The value of the night rambling among
Lonesome waves, silent now.
This jealous sea has nearly parted,
So, Cupid, toll your lonesome bell
Upon the waking dreams of the enchanted,
Cupid, toll your lonesome bell
For to set us, the dreaming,
Free at last.





Selections from Rafaela (II, VI, X)

 to Kurt Cassidy-Gabhart


That night, from afar,
I watched her face
As pale as porcelain moonlight
Fallen across the night.
Such secrets, the night – saudade –
Whispered toward
Her rostrum of light.
The sound crept softly to me,
Low and lovely as the scent
Of melting snow in February.

I would look upon such a face,
With its silent hint of displeasure,
At which the apples of her cheeks
Would swell, caressed by shadow,
Shadow blacker than the night.
Or should I stand to witness
Such joy upon her face,
Then the spirits of the room
May drift lightly
To rest upon the canvas
Within the hollow of her cheekbone,
Saudade, saudade.

Among the misty groves,
The milk of the moon
Glistens upon her skin.
I’ve waited for this,
Among the blossoms,
My steely soul eternally bent,
But to no avail arrive such hopes.

Fairest of undertones,
Light blue,
Swell in swirling hues of flaming chivalry,
As the centuries drift and dance
Across the cradle of her face, so lovely.

Beside a lake,
Partially frozen, pale,
Ice gathers like
Shattered glass around the rim.
This faint lunation
Upon the skyline above
Hangs as if haunted – transparent –
And should it know my name, I may swoon,
For to know such a memory
Crashing through nighttime air,
Thin and misrepresented.

The sun is of better days.
It is cooler in the forest,
A million winding paths
From which I may not
Find my way back.

The lake, Patoka,
Bluer river underbelly,
Face the dawn.
Beachside, which I have walked.
There is a spirit which glides
Beside her,
He is conventional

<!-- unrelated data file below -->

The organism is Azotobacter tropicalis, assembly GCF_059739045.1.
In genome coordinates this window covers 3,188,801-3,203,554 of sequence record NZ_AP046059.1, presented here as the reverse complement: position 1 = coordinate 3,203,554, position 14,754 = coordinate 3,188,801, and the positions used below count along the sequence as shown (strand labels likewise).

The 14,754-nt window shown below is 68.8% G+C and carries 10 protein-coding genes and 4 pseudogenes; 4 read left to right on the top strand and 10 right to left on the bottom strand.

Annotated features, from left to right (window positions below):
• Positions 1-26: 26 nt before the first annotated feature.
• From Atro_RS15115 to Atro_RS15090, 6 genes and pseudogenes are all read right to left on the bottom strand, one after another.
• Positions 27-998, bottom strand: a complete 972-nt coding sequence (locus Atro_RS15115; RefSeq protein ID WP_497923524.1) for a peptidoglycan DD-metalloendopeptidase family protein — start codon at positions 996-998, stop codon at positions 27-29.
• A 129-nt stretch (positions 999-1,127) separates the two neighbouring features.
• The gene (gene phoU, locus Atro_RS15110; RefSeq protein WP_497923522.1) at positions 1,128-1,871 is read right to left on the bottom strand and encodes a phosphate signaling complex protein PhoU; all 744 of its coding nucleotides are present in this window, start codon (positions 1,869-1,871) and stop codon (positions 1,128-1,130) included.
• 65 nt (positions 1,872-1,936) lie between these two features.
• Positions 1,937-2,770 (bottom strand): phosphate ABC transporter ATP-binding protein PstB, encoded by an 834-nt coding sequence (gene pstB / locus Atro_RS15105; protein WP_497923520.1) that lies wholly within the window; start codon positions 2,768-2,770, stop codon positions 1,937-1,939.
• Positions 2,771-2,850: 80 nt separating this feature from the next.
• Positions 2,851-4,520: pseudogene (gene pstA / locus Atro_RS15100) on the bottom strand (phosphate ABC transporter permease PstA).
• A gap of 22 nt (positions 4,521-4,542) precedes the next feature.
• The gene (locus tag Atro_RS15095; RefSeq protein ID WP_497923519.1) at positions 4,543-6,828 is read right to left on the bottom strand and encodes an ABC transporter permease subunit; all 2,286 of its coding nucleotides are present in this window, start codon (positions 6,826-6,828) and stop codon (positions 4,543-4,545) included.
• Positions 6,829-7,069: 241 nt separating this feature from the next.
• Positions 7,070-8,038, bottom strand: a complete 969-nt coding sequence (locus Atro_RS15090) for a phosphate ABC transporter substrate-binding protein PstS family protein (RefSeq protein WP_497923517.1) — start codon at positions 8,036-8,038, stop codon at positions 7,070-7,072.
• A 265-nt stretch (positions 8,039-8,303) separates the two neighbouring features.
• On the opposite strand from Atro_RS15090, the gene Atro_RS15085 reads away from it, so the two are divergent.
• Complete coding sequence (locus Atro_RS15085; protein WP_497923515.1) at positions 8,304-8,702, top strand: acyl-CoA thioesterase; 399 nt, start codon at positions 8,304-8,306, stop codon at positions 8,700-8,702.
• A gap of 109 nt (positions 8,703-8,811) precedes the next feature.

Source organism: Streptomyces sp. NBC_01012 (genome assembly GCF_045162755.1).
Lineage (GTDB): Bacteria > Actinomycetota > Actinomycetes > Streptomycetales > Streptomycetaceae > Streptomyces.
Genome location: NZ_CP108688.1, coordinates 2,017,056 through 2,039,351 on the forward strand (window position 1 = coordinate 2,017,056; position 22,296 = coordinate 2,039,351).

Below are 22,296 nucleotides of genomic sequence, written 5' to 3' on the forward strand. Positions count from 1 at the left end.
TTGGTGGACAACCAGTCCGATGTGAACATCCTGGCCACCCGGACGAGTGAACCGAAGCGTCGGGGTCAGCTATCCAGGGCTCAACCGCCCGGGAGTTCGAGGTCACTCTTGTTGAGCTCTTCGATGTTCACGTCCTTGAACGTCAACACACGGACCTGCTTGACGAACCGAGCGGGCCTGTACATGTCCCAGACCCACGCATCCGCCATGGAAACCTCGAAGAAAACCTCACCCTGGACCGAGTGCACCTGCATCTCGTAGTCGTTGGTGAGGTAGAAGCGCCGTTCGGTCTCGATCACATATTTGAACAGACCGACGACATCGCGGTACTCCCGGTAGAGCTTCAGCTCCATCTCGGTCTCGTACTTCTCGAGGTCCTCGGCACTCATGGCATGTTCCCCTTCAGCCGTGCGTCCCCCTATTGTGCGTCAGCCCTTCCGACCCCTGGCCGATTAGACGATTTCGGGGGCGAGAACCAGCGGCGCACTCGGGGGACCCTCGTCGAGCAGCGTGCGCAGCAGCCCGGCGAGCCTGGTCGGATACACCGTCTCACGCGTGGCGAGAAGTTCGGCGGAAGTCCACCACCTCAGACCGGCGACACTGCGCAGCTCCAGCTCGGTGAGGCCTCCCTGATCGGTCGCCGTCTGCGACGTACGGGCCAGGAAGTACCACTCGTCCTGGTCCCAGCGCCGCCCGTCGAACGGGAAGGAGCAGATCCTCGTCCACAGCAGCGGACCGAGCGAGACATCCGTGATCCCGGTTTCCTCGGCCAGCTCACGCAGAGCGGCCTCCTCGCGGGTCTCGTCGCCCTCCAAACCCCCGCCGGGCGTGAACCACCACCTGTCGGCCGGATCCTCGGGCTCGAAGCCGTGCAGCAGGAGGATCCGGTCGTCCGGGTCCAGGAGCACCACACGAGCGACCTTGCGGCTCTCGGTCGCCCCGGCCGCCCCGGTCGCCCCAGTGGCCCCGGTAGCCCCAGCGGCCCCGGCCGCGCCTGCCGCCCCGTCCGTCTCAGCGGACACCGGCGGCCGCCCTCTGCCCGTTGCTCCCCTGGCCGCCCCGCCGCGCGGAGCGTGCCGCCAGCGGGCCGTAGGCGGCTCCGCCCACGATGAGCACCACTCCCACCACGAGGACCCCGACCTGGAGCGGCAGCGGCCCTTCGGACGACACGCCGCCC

and alizarin,
waiting bedside to her roses,
the petals of which fold by midnight.

On this day, “God has healed.”
Hebrew, I embed her name
Within these words.
Lymantria dispar dispar,
Wings against the leaves.
Trouvelot has waned his soul,
Children beneath floral moon.
Petals fall as embers,
In the garden glow, eternal June.

Dispelled from the shop,
Like Pound unto Rome;
Not to keep, not to want,
Never to return.



The earth,
Brittle as bone,
Foxtails, mi culpa.
Toward the waxing,
Bitter I have grown,
Such luck to have
Amidst the grand Seventeen.
Now I am lost to time,
Lilies upon the water,
And Jupiter weighs
A storm which refuses to cease,
A fraudulent masculinity,
Those beneath me,
Their persuasion toward battle,
Mere echoes
Down the passage of history.

…and I fade

This longing,
Simply a grand mosaic,
Of what love could have been.

Still it was beautiful,
It was divine.
I shall recall thee
In perfect form
Upon the dais
Until my final breath,
Upon which this love
Shall be as in a dream,
Spoken in murmurs
Across lips awakened,
Acknowledged only by fools
And dreamers, alike.

…but until the day has arrived,
I will linger, lonesome,
Forever more,
Lost like a child
Within the flowing,
infinite passages of time.




About the Author:

austin c.

Austin Morgan was born in 1994 in Southern Indiana.  He currently serves as a contributing editor to aaduna, inc.